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How Long Does it Take to Get ATT for NCLEX?

The average waiting time to receive your ATT for the NCLEX can vary, but it usually takes around 3-4 weeks. However, there are certain factors that can affect the waiting time, such as the state you are applying in and the time of year. In some cases, it may take longer than expected, but there are steps you can take to ensure a smoother process. Let’s dive into the details.

Registration for the NCLEX

How to Register for the NCLEX?

To register for the NCLEX, you need to follow these steps:

  1. Create an account on the National Council of State Boards of Nursing (NCSBN) website.
  2. Complete the application form and pay the registration fee.
  3. Submit the required documentation, which includes your nursing education transcripts and proof of eligibility to take the exam.

Required Documentation for NCLEX Registration

The documentation required for NCLEX registration may vary from state to state. However, here are some common documents that you may need to provide:

  • Official transcripts from your nursing school
  • Proof of identification (such as a passport or driver’s license)
  • Social Security number or Individual Taxpayer Identification Number (ITIN)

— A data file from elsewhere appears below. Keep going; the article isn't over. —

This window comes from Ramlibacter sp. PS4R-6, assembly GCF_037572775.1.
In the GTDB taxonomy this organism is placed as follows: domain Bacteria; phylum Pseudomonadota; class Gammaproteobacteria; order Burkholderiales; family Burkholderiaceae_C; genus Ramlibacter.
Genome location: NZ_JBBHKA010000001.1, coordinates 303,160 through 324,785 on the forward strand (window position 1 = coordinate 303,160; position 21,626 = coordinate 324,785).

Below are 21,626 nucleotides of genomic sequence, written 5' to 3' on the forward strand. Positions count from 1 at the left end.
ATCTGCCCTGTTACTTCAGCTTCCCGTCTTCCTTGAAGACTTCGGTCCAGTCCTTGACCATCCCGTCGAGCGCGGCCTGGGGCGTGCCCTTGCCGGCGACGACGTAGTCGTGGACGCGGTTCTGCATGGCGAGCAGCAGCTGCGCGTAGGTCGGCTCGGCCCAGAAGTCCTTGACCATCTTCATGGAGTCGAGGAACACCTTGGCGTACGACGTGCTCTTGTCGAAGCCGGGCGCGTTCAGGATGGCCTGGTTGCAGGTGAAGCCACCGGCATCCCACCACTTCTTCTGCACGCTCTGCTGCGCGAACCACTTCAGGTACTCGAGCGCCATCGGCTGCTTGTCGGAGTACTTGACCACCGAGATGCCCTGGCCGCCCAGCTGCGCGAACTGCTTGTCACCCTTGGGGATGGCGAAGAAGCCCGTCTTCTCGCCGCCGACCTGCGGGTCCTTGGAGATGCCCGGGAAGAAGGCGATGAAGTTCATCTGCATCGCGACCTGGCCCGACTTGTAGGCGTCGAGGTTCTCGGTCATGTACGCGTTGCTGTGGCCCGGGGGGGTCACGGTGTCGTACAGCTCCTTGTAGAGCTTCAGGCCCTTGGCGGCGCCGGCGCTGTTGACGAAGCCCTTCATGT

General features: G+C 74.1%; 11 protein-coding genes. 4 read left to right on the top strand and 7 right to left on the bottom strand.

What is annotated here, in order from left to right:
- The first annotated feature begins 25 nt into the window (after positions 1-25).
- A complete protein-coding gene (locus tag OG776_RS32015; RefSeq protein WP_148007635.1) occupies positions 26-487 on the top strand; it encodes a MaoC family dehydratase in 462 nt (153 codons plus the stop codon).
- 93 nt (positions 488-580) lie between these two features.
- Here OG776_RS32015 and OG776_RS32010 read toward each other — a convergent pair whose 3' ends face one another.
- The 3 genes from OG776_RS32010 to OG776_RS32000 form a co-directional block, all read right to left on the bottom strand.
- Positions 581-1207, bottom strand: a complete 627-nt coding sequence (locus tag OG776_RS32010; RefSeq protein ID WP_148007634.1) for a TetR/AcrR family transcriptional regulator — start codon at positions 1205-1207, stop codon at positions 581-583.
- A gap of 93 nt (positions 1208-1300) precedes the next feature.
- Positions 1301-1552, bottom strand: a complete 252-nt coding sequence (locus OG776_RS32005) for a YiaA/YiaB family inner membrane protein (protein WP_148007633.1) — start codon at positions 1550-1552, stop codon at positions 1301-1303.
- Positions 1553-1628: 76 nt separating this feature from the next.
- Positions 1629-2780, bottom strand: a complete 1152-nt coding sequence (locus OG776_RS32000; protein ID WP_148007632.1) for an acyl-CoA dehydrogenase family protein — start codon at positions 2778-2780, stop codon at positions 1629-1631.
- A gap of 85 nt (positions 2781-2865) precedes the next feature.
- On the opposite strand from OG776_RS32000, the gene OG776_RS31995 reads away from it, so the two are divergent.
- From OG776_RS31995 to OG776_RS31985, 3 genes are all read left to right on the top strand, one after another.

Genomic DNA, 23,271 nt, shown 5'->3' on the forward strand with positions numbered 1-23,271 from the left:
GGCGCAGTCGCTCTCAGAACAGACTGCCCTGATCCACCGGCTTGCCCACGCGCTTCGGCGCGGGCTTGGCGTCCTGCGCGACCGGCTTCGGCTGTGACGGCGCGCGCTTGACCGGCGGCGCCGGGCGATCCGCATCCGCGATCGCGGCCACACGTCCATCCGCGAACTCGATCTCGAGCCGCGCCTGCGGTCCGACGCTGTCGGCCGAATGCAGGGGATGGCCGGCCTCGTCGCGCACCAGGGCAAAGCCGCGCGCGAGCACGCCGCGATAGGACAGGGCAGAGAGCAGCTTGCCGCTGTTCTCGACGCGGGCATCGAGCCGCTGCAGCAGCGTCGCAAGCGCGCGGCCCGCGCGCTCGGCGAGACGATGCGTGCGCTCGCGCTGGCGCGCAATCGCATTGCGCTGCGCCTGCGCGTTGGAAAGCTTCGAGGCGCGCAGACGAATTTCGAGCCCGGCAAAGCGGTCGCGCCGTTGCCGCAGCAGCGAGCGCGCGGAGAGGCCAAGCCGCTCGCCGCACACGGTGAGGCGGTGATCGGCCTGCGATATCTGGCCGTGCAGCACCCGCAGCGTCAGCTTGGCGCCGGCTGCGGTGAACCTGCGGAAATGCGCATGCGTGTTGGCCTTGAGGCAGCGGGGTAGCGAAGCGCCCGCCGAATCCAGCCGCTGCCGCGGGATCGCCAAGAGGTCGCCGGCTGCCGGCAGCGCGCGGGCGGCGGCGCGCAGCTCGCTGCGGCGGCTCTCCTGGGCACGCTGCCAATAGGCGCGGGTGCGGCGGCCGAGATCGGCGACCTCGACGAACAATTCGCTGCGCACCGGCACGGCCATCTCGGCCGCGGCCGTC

• Authorization to Test (ATT) from your state nursing board, if applicable

Make sure to check the specific requirements of your state nursing board to ensure you have all the necessary documents.

Steps After NCLEX Registration

Once you have successfully registered for the NCLEX, you will need to complete a few more steps to receive your ATT:

  1. Wait for your application to be reviewed and approved by the state nursing board.
  2. Once approved, the state nursing board will send your application to the testing center.
  3. The testing center will review your application and issue your Authorization to Test (ATT).

What To Do If You Have not Received Your ATT?

Common Reasons for ATT Delays

If you have not received your ATT within the expected timeframe, there could be several reasons for the delay. Some common reasons include:

  • Incomplete or incorrect documentation submitted during the registration process.
  • Delays in processing applications due to a high volume of applicants.
  • Additional verification or background checks required by the state nursing board.

Solutions for Delay in ATT Receipt

If you find yourself waiting longer than expected for your ATT, here are some steps you can take:

  1. Contact your state nursing board: Reach out to them and inquire about the status of your application. They may be able to provide you with an update or address any issues causing the delay.